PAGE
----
Tomatoes: While supplies were tight through mid-March, volume continues to build and should be back to normal by mid-April, reports the Florida Tomato Committee.
Mangos: Varieties at their peak in spring and summer include Ataulfo, Francis, Haden and Tommy Atkins, coming in primarily from Mexico, says the National Mango Board.
Strawberries: New strawberry varieties and ideal growing conditions led to record production in 2010, even though acreage was down slightly. Weather permitting, the 2011 crop looks to follow suit, according to the California Strawberry Commission.
Artichokes: In mid-March, all sizes—from small to jumbo—were showing signs of light frost, according to Ocean Mist Farms, but “frost-kissed” product is high in quality and flavor.
Vidalia Onions: Despite a prolonged freeze in January, the crop of Vidalias fared well and sweet, juicy bulbs are expected to be harvested in Georgia during April and May.
Corn: Good volumes of Southern corn are expected for all of April and May, predicts the Fresh SuperSweet Corn Council. Come July, local supplies will start coming in.
Asparagus: The harvest got off to a late start due to continuing rains in California during February. By late March, the harvest was in full swing and ample supply is expected into early June.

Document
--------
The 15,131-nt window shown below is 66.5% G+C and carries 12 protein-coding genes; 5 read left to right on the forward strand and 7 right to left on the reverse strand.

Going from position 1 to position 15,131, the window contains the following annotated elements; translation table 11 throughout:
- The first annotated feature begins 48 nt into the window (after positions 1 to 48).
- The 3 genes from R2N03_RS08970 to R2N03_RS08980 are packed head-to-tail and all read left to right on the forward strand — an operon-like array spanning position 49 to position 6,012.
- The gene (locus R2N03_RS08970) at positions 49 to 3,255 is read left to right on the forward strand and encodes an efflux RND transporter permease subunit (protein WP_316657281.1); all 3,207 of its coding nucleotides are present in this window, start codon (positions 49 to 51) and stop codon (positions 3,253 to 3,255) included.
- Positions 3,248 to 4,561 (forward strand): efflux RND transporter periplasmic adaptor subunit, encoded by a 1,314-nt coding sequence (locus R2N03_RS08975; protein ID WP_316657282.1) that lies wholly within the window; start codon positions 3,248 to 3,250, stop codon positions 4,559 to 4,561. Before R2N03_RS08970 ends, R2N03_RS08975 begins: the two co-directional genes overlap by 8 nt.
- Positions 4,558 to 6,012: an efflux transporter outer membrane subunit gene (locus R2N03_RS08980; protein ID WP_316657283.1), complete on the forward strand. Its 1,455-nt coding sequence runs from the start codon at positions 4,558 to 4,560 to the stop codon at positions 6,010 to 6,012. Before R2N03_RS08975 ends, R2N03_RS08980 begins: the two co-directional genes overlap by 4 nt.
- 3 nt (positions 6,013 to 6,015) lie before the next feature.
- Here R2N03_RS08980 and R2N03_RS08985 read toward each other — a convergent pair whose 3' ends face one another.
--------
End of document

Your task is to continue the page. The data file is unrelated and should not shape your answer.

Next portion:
Berries: Driscoll’s blueberries ramp up into strong supplies beginning in May and lasting through the summer; raspberries reach peak volume from mid-May through mid-June, with good supply throughout the fall. Driscoll’s blackberries are in good supply through April and May, with excellent availability in the summer months.
Lettuce: Romaine was the most severely damaged from the February freeze, which extended from Arizona to Mexico. Demand still exceeds supply, notes Mann Packing of California. Boggiato Produce, the company behind Garden Hearts romaine hearts, reports that quality and supply are both high. The hearts are unaffected by the cold and the frostbitten outer leaves are discarded.